Article by: Lauren Thomas
- Target’s first-quarter earnings top Wall Street estimates.
- Target shares are climbing.
- “I think what you are just seeing is — you’re seeing the emergence of winners who have been investing in their business that are adapting to this new omni-channel environment,” CEO Brian Cornell says.
Target‘s CEO thinks the retail industry is shaking out to show clear winners and losers.
And Target, reporting first-quarter earnings results Wednesday morning that trounced analysts’ estimates, despite a slew of dismal reports from department store chains a day earlier, would be declared a “winner.”
“I think what you are just seeing is — you’re seeing the emergence of winners who have been investing in their business, that are adapting to this new omnichannel environment,” CEO Brian Cornell told analysts during a post-earnings conference call. “And unfortunately, those that are ceding share … have not been able to invest and evolve to the new consumer environment.”
Target shares soared more than 9% Wednesday, on the heels of the retailer’s upbeat results. Its stock is up over 8% so far this year, bringing its market cap to roughly $39.8 billion.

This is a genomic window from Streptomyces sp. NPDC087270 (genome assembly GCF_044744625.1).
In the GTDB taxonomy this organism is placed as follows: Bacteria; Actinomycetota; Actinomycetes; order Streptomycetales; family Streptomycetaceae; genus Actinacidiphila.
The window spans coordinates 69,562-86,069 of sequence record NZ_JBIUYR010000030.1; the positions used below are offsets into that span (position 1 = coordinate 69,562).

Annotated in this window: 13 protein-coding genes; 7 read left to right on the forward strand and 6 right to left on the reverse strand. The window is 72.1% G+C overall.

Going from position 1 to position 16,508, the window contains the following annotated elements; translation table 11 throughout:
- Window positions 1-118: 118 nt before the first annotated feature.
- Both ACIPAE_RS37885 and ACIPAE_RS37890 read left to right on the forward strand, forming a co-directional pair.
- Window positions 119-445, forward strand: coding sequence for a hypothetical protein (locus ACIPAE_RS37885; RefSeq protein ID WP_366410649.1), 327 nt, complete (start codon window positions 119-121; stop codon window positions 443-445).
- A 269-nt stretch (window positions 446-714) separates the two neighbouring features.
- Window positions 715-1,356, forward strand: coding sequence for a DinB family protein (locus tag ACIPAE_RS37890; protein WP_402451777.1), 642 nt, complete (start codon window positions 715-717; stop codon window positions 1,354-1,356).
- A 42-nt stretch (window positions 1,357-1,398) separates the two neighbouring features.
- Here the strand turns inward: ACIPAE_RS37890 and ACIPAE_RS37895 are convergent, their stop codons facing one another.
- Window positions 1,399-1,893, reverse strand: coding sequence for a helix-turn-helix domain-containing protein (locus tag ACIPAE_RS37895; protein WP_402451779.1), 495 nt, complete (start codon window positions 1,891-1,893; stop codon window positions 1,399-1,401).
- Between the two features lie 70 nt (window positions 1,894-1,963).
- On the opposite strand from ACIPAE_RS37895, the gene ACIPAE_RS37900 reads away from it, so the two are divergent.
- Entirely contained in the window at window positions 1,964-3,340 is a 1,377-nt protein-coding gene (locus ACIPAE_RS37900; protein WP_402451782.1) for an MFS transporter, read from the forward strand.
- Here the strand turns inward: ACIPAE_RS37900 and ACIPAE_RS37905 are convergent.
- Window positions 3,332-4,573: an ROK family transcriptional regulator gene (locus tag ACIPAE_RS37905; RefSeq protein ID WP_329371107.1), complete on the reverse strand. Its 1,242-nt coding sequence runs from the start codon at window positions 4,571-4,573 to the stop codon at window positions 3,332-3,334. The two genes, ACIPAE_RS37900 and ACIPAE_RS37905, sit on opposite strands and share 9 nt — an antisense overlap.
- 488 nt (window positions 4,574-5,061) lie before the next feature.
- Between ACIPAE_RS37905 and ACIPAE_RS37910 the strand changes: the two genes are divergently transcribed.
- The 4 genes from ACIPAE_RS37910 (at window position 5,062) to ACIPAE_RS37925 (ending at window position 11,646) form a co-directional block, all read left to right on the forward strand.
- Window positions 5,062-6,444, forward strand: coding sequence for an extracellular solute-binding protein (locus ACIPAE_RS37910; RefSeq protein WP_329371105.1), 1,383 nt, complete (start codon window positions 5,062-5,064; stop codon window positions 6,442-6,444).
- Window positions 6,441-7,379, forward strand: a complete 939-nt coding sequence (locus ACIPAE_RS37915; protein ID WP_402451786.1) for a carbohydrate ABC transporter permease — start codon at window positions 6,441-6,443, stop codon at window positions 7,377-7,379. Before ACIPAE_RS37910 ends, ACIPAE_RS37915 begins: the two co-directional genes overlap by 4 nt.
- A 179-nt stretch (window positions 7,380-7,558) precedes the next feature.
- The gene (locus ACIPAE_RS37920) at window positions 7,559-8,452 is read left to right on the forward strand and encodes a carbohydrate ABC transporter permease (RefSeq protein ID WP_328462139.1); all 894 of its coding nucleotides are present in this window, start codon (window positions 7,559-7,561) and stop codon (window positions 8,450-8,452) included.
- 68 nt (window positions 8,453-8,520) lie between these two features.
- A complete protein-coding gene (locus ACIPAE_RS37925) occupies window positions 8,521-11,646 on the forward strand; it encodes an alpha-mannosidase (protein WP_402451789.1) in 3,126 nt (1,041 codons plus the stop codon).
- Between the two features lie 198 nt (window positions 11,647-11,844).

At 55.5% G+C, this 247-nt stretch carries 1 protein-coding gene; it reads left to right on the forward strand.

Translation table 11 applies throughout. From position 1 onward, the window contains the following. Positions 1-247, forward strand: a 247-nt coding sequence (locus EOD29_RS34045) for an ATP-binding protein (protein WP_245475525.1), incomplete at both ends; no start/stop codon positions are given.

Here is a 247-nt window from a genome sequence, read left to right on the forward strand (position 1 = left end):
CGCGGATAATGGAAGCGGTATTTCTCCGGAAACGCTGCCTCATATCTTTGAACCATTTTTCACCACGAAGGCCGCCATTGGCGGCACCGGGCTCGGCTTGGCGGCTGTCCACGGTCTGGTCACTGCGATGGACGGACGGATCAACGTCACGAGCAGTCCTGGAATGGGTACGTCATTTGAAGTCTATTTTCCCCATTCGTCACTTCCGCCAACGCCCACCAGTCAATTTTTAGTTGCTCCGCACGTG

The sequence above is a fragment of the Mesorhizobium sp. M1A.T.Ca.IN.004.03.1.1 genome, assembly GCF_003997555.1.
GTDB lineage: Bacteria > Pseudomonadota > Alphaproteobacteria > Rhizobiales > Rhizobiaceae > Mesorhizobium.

The big-box chain has poured money into adding more delivery options — including a same-day service for a flat $7 fee in certain metro areas like New York, and curbside pickup across 1,250 locations — launching in-house brands in categories ranging from apparel to cleaning supplies, and both remodeling existing stores and opening small-format shops. Target opened seven small-format locations during the latest quarter.
“If we turn to the overall retail environment, we’re seeing a very consistent and healthy environment across the U.S.,” Cornell said. “I think what we’re seeing right now is the bifurcation of winners and losers, and I think our performance now speaks for itself. We’re on eight consecutive quarters of growing [same-store sales].”
It’s U.S. department store chains, however, that seem to be ceding market share, as they’ve been called out for taking too long to make investments in their bricks-and-mortar stores and websites, with Amazon‘s presence looming. Conversely, Target and Walmart both have had more success growing awareness around their in-house brands, giving shoppers enough reason to seek them out.
When shoppers can just buy make-up and sneakers as easily — if not more easier — at places like Nike and Sephora today, they have less of a reason to take a trip to a department store at the mall.
“We are seeing those [retailers] that are closing stores … fighting to get to the next quarter,” Cornell added during a call with members of the media. That’s as there’s still a “very healthy consumer environment” across the country, he said, “certainly benefiting retailers like Target.”
This is reflected in how department store stocks are trading. Kohl’s shares are down about 10% over the past 12 months, while J.C. Penney shares have fallen 55%, Macy’s shares are down 35%, and Nordstrom‘s stock has dropped roughly 25% from a year ago. The S&P 500 Retail ETF (XRT) has fallen just about 7% over the same period of time.